The JS runtimes
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The JS runtimes

Deno v/s Go: Hello world performance comparison — Part 2 with fasthttp

In the previous article, I’ve compared Deno’s native HTTP server (Deno.serve) with Go’s net/http server. Go turned out slower than Deno. As promised in the previous article, I’m now comparing Deno’s native HTTP server with Go’s server based on the popular fasthttp framework. Let’s find out if fasthttp makes Go faster than Deno.


The test is executed on MacBook Pro M1 with 16G of RAM. The test is executed using the well-known HTTP tester: Bombardier. It’s interesting to know that Bombardier itself is written in Go using fasthttp. This article compares Deno’s native HTTP server (Deno.serve) with Go’s server based on the fasthttp framework. The test is executed for 10, 50, 100, and 300 concurrent connections.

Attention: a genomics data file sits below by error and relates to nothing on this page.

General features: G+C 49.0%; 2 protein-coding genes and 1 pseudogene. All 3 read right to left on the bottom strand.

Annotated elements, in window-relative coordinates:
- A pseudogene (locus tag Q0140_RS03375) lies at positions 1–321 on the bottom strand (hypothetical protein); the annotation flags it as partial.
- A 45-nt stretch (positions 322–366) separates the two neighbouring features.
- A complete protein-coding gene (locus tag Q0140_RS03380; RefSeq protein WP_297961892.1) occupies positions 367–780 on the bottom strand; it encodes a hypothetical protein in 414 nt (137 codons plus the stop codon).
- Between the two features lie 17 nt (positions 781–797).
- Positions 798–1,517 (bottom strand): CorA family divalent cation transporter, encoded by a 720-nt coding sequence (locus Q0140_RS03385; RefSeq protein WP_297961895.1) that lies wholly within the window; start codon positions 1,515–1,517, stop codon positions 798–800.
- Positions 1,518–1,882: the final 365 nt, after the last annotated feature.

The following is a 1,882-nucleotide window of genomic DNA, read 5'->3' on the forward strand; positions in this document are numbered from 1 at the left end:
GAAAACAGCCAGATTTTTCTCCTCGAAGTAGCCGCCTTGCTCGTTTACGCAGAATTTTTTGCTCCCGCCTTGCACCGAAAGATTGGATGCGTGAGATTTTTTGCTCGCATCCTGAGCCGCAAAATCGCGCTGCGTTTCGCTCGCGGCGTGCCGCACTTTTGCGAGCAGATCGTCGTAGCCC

The software versions are:

  • Deno v1.30.0
  • Go v1.19.5

The code is:


Deno.serve((_) => new Response("Hello world!"), {
port: 3000,


package main

import (

func main() {
fasthttp.ListenAndServe(":3000", helloWorld)

func helloWorld(ctx *fasthttp.RequestCtx) {
fmt.Fprintf(ctx, "Hello world!")
ctx.SetContentType("text/plain; charset=utf8")

A total of 10M (10 million) requests are executed for each concurrency level.

The following measurements are taken:

  • Time taken
  • Requests per second
  • Latencies: Mean, median, q25, q75, q90, maximum (in microseconds)
  • System usage: Average CPU and memory usage


Here are the charts representing results for each type of measurement:

(Note that all latencies are in microseconds)

Yes, armed with fasthttp framework, Go performs better than Deno. The fasthttp framework justifies its name. For 300 concurrent connections, Go offers 183K RPS while Deno offers 166K RPS. Deno uses less CPU, while Go’s memory usage is minimal when compared to Deno.

More articles on similar topics can be seen in the magazine: The JS runtimes.



Articles on the popular JS runtimes, Node.js, Deno, and Bun

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